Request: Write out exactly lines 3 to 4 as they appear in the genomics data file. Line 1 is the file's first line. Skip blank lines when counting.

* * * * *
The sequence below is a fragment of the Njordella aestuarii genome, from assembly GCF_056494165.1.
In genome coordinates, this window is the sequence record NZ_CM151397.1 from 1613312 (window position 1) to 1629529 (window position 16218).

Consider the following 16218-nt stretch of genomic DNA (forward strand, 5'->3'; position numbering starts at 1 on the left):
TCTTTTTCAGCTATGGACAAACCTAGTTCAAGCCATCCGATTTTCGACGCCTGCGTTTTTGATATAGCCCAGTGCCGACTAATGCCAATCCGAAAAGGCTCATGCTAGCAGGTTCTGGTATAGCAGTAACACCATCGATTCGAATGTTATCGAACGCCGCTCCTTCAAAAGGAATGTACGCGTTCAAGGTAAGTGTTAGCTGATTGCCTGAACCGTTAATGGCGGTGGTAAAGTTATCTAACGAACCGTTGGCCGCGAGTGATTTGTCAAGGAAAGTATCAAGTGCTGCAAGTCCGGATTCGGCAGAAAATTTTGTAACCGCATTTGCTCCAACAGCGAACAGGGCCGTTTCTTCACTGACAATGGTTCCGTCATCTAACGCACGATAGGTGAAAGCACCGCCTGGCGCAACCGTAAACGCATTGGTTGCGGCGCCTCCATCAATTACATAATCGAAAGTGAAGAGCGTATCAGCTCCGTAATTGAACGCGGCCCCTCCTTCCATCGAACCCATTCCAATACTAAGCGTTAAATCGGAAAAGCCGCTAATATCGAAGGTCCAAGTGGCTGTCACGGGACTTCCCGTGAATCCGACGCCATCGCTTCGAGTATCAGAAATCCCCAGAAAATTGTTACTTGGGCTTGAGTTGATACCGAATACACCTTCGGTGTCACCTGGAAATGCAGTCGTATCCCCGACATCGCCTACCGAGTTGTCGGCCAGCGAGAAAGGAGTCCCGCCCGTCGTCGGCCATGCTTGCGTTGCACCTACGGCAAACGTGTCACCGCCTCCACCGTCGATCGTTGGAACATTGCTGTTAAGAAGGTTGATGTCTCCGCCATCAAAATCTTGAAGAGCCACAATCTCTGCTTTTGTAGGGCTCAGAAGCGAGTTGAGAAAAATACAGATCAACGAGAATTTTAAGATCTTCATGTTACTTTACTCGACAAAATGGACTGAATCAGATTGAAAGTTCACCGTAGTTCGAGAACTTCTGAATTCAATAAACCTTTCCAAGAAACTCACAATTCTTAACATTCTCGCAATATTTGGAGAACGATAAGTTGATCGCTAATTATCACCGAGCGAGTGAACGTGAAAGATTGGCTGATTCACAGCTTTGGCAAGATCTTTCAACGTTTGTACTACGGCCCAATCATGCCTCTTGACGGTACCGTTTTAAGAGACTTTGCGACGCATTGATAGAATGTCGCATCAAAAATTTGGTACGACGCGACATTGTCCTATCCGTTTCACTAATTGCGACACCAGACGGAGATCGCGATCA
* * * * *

Consider the following 16218-nt stretch of genomic DNA (forward strand, 5'->3'; position numbering starts at 1 on the left):
TCTTTTTCAGCTATGGACAAACCTAGTTCAAGCCATCCGATTTTCGACGCCTGCGTTTTTGATATAGCCCAGTGCCGACTAATGCCAATCCGAAAAGGCTCATGCTAGCAGGTTCTGGTATAGCAGTAACACCATCGATTCGAATGTTATCGAACGCCGCTCCTTCAAAAGGAATGTACGCGTTCAAGGTAAGTGTTAGCTGATTGCCTGAACCGTTAATGGCGGTGGTAAAGTTATCTAACGAACCGTTGGCCGCGAGTGATTTGTCAAGGAAAGTATCAAGTGCTGCAAGTCCGGATTCGGCAGAAAATTTTGTAACCGCATTTGCTCCAACAGCGAACAGGGCCGTTTCTTCACTGACAATGGTTCCGTCATCTAACGCACGATAGGTGAAAGCACCGCCTGGCGCAACCGTAAACGCATTGGTTGCGGCGCCTCCATCAATTACATAATCGAAAGTGAAGAGCGTATCAGCTCCGTAATTGAACGCGGCCCCTCCTTCCATCGAACCCATTCCAATACTAAGCGTTAAATCGGAAAAGCCGCTAATATCGAAGGTCCAAGTGGCTGTCACGGGACTTCCCGTGAATCCGACGCCATCGCTTCGAGTATCAGAAATCCCCAGAAAATTGTTACTTGGGCTTGAGTTGATACCGAATACACCTTCGGTGTCACCTGGAAATGCAGTCGTATCCCCGACATCGCCTACCGAGTTGTCGGCCAGCGAGAAAGGAGTCCCGCCCGTCGTCGGCCATGCTTGCGTTGCACCTACGGCAAACGTGTCACCGCCTCCACCGTCGATCGTTGGAACATTGCTGTTAAGAAGGTTGATGTCTCCGCCATCAAAATCTTGAAGAGCCACAATCTCTGCTTTTGTAGGGCTCAGAAGCGAGTTGAGAAAAATACAGATCAACGAGAATTTTAAGATCTTCATGTTACTTTACTCGACAAAATGGACTGAATCAGATTGAAAGTTCACCGTAGTTCGAGAACTTCTGAATTCAATAAACCTTTCCAAGAAACTCACAATTCTTAACATTCTCGCAATATTTGGAGAACGATAAGTTGATCGCTAATTATCACCGAGCGAGTGAACGTGAAAGATTGGCTGATTCACAGCTTTGGCAAGATCTTTCAACGTTTGTACTACGGCCCAATCATGCCTCTTGACGGTACCGTTTTAAGAGACTTTGCGACGCATTGATAGAATGTCGCATCAAAAATTTGGTACGACGCGACATTGTCCTATCCGTTTCACTAATTGCGACACCAGACGGAGATCGCGATCA